Summer is coming so tens of thousands of West Coast motorcycle enthusiasts will be passing through Wyoming in the next five months.
It is a pretty and sparsely populated state. Most of the left coast passes through some part of Wyoming to get to Sturgis every August. This summer, the Hells Angels Motorcycle Club will hold its National Run in Cody. And, this year the police in Rock Springs, Wyoming will be better prepared than ever to make life miserable for all those tourists on two wheels. A week ago Steve Cook came to town to offer his “expertise” on the frequently discussed, mostly invisible motorcycle gang menace.
Cook describes himself as a “public figure” and as an “outlaw motorcycle gang expert and documentary television personality.” That is Steve in the photo above, jauntily leaning on a Hells Angels mailbox as if he owned it.
Cook is both the Executive Director and President of a racket called the Midwest Outlaw Motorcycle Gang Investigators Association. According to one of his many official biographies, “Detective Cook has extensive knowledge and experience in investigating and prosecuting Outlaw Motorcycle Gangs. He has prosecuted members of the Fairbanks, Alaska Hell’s (sic) Angel’s (sic) Motorcycle Gang and Colorado Springs, Colorado Sons of Silence Motorcycle Gang for methamphetamine and firearms charges. He has also participated in surveillance operations of ‘church meetings,’ bike shows, and swap meets of several well known
outlaw gangs.” And “Steve has also been featured in the History Channel’s Gang Land (sic) programs on the Outlaws, Bandidos and Galloping Goose, on Biographies (sic) Gangsters Americas Most Evil twice, History Channels (sic) Americas Book of Secrets and Biographies (sic) Gangworld (sic) One Percenters.”
Cook mostly provides training “for law enforcement officers, prosecutors, corrections personnel and criminal analysts addressing the problems and pitfalls of investigations of Outlaw Motorcycle Gangs.” His assertions are often fatuous and imaginative. He gets paid with public money but most of what he has to say about the motorcycle gang menace must remain secret “Due to the sensitive nature” of his training programs. Generally, “the exact locations” of his training programs can only “be revealed to those who register.” “Special security” is maintained. And his “training programs” are “only open to law enforcement officers, corrections officers, prosecutors, probation/parole officers and other criminal justice professionals. You must show proper agency credentials or identification to be allowed entrance into the training program.”
Cook also does business as the Heartland Law Enforcement Training Institute and that’s the patch he wore when he rolled into Rock Springs, a city of about 23,000 that is pretty unavoidable on an east-west ride because the city squats astride Interstate 80. The local police chief, a fellow named Mike Lowell, told the Rock Springs Rocket-Miner, that because “Motorcycle gangs, also referred to as motorcycle clubs, have driven through Rock Springs and Sweetwater County,” on the Interstate on their way to someplace else, they have “caught the attention of police.”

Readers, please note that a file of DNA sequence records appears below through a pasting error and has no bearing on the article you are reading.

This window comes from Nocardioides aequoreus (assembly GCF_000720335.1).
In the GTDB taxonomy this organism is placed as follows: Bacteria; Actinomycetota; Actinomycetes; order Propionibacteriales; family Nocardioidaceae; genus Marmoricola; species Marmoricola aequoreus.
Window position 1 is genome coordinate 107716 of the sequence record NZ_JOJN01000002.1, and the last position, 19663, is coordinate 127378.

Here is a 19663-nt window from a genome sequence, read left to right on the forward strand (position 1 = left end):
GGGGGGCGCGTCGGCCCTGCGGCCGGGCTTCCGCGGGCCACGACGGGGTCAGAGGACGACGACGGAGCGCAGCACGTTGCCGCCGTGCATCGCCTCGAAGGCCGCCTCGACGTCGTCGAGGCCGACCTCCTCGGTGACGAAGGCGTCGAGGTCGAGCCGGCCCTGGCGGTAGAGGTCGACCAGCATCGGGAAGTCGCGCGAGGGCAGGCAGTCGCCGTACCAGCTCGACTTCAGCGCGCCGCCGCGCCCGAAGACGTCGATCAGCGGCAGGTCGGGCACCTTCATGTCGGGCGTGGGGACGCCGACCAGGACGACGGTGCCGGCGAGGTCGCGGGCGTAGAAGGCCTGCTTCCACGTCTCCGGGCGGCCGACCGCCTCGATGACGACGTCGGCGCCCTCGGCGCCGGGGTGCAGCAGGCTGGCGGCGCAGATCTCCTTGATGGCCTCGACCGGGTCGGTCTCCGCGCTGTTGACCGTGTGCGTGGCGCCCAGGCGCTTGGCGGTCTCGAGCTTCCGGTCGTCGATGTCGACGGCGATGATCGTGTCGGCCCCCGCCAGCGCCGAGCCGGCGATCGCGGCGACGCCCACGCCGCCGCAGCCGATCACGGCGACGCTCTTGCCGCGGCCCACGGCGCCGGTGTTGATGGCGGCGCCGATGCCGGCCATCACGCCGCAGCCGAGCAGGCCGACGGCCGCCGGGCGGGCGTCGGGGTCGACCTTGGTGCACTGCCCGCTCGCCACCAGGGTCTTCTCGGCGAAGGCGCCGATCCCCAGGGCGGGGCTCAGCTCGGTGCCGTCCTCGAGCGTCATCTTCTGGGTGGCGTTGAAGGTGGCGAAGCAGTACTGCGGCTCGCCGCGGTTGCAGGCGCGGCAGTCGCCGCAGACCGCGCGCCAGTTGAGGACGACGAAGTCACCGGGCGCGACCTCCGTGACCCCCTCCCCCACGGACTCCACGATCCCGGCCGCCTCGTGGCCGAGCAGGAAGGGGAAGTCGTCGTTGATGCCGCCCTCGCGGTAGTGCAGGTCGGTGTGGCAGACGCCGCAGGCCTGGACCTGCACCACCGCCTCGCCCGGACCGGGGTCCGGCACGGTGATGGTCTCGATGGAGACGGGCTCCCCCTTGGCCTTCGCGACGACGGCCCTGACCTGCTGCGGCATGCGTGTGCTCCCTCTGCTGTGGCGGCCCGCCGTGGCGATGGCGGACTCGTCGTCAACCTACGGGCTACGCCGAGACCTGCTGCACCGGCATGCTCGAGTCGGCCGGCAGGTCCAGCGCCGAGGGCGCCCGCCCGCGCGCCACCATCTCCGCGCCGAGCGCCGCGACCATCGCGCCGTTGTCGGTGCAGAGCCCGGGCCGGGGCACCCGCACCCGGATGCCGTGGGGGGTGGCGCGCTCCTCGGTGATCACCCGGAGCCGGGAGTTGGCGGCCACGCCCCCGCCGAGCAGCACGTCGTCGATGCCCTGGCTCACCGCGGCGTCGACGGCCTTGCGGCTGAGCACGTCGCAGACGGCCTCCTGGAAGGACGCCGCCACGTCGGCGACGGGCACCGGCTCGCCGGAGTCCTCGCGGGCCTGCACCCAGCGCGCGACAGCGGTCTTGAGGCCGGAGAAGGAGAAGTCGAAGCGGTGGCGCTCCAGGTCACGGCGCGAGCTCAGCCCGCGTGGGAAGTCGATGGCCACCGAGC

“Lowell said they (local police) have stopped motorcycle gangs inside the city limits including the Bandidos, Sons of Silence and Hells Angels.”
“No community in Wyoming is safe from an outlaw motorcycle gang because they are so mobile, Lowell said.”
Lowell asked Cook to help him with the problem that is mostly between Lowell’s ears because, “There is enough of a concern with these groups to me to hold this class. To us, motorcycle gangs are identified by criminal action. We refer to them as OMGs.” The chief also told the Rocket-Miner “he wants outlaw motorcycle gangs to know he is willing to spend money to better understand them and their actions.”
Cook called his Rock Springs performance the “Patrol Response to Outlaw Motorcycle Gangs Training Conference.”
It covered: the “Origin and History of Outlaw Motorcycle Gangs; Organizational Structure and Recruiting Process; Tattoo and Patch Identification; Intelligence Gathering; Study of the “Big 4” Outlaw Motorcycle Gangs; Weapons Identification; Outlaw Motorcycle Gangs and the Drug Trade; Motorcycle Gang Related Violence; Combating Lawsuits and Legal Actions; Unique Investigative Techniques;” and “Safe Methods of Conducting Vehicle Stops on OMG Members.”
Trainees paid $200 each to attend this thing and afterward, according to the Rocket-Miner, Chief Lowell had learned “when OMGs come to Rock Springs, they should realize police are going to stop them. If everything is on the up and up with no warrants, possession of illegal drugs or any other criminal activity, it will just be a little bit of an inconvenience.”
He told the paper “OMG members also claim they are being misunderstood.”
“They are saying they are just working guys who drink pop and like to work on their motorcycles,” he said. “We refer to them as motorcycle gangs.”
In the future Rock Springs will always conduct traffic stops on motorcyclists with multiple officers because “It’s nice to be able to meet them with force.” Drug sniffing dogs will always be dispatched to those stops whether a reasonable, articulable suspicion exists to conduct a canine search or not. And the Chief “wants the community to be vigilant and call law enforcement if they spot a group of motorcycle riders who they suspect may be a part of a motorcycle gang.”
Incidentally, one can also get to Sturgis from the West Coast by way of Interstates 70 and 90.